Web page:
The banking sector in Japan plans to deploy an industry-wide transaction monitoring and screening system for anti-money laundering and countering financing of terrorism.
Among the purposes is to tackle false positives which it current systems range from 70% to 95%, Hiroshi Ozaki, director of the AML/CFT policy office of the country’s Financial Services Agency (FSA), said at an industry conference. Trials of a possible system have proved to be successful.
Plans to introduce one date back to revised guidelines the regulator issued in 2018 which highlighted the latest technology’s ability to increase effectiveness and efficiency of AML/CFT systems.
“New technologies such as AI (artificial intelligence), blockchain, and RPA [robotic process automation] are used in various phases of AML/CFT to improve the effectiveness of controls,” sector journal Regulation Asia quoted the guidelines as saying.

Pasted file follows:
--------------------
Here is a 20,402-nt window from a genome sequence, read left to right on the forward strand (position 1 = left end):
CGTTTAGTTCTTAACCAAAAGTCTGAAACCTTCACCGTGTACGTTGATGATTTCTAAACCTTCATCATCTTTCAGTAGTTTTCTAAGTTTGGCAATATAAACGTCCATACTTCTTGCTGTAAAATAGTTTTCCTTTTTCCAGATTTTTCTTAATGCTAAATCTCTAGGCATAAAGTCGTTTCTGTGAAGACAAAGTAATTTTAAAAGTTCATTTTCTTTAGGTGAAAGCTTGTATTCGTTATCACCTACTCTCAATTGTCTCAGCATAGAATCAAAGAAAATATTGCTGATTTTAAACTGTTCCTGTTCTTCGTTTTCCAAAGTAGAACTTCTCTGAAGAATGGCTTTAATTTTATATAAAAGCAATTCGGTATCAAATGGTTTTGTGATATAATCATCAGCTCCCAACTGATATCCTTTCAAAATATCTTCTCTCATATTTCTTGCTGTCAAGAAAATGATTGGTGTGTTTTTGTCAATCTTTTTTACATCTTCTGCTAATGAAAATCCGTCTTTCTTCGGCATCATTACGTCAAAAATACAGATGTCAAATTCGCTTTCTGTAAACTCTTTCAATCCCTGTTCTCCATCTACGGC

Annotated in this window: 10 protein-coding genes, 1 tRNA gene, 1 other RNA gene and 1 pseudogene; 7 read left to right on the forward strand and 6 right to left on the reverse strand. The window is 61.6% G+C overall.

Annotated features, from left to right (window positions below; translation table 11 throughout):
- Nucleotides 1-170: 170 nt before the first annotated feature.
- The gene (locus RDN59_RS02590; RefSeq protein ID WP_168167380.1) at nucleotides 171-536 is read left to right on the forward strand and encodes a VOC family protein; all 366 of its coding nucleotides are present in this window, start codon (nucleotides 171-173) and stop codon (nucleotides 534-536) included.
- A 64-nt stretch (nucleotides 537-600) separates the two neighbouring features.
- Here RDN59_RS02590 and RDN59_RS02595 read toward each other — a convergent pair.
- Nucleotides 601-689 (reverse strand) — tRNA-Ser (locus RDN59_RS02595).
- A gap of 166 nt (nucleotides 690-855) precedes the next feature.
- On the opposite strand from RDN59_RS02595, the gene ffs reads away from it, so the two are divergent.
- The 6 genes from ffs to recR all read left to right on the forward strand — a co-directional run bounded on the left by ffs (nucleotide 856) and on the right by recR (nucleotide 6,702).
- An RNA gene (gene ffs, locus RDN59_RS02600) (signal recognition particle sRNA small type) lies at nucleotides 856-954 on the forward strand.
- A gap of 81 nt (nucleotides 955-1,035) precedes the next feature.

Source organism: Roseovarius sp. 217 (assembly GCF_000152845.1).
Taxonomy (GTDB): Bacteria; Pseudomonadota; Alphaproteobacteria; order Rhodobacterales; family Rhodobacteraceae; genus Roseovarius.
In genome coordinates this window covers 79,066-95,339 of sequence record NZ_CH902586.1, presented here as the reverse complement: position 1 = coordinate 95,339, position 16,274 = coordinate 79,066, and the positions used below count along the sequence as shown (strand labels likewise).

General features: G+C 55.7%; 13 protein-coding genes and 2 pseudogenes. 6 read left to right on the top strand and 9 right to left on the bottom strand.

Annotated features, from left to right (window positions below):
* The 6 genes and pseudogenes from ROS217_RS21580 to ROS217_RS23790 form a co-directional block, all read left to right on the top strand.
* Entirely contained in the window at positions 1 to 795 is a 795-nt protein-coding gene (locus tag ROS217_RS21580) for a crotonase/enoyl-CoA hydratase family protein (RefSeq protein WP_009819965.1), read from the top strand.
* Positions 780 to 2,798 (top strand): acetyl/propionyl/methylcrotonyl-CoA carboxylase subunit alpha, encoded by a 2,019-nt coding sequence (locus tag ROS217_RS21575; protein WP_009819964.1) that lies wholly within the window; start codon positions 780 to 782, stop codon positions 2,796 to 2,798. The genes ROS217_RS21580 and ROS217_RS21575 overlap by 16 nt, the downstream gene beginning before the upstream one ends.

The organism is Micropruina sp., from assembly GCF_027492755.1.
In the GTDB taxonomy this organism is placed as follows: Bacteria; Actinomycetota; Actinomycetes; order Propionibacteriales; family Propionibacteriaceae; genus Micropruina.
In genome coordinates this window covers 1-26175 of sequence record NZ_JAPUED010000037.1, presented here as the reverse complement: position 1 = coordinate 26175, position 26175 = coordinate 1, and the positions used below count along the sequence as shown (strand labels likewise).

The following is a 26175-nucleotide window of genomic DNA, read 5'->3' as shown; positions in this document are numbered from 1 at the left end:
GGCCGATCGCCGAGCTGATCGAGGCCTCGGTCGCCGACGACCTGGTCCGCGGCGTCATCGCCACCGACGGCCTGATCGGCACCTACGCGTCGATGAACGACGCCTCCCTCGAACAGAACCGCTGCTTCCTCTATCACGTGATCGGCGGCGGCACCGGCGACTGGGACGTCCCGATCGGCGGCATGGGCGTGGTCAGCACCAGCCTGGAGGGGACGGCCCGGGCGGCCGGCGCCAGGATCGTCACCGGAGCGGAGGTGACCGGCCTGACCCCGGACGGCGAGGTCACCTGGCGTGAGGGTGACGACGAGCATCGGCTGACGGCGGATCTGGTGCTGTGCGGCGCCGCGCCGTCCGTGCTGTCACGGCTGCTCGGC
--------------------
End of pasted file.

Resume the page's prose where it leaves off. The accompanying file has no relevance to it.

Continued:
A proof-of-concept project last year used a shared platform to ingest transaction data from financial institutions, without sharing or pooling the data, and then analysed it using machine learning and assigned true positive scores to each transaction, Ozaki said.
The AI model deployed was able to learn from the datasets and be tuned to improve accuracy. The project was a success at triaging alerts, reducing false positives and enhancing efficiency in monitoring and screening, he added.
The Japanese Bankers’ Association is now working out how to implement the system across the banking industry.
In his address, Ozaki accepted costs are increasing for investing in and maintaining the systems, as well as integrating them with legacy systems, and supervisors have to pay attention to that pain point.
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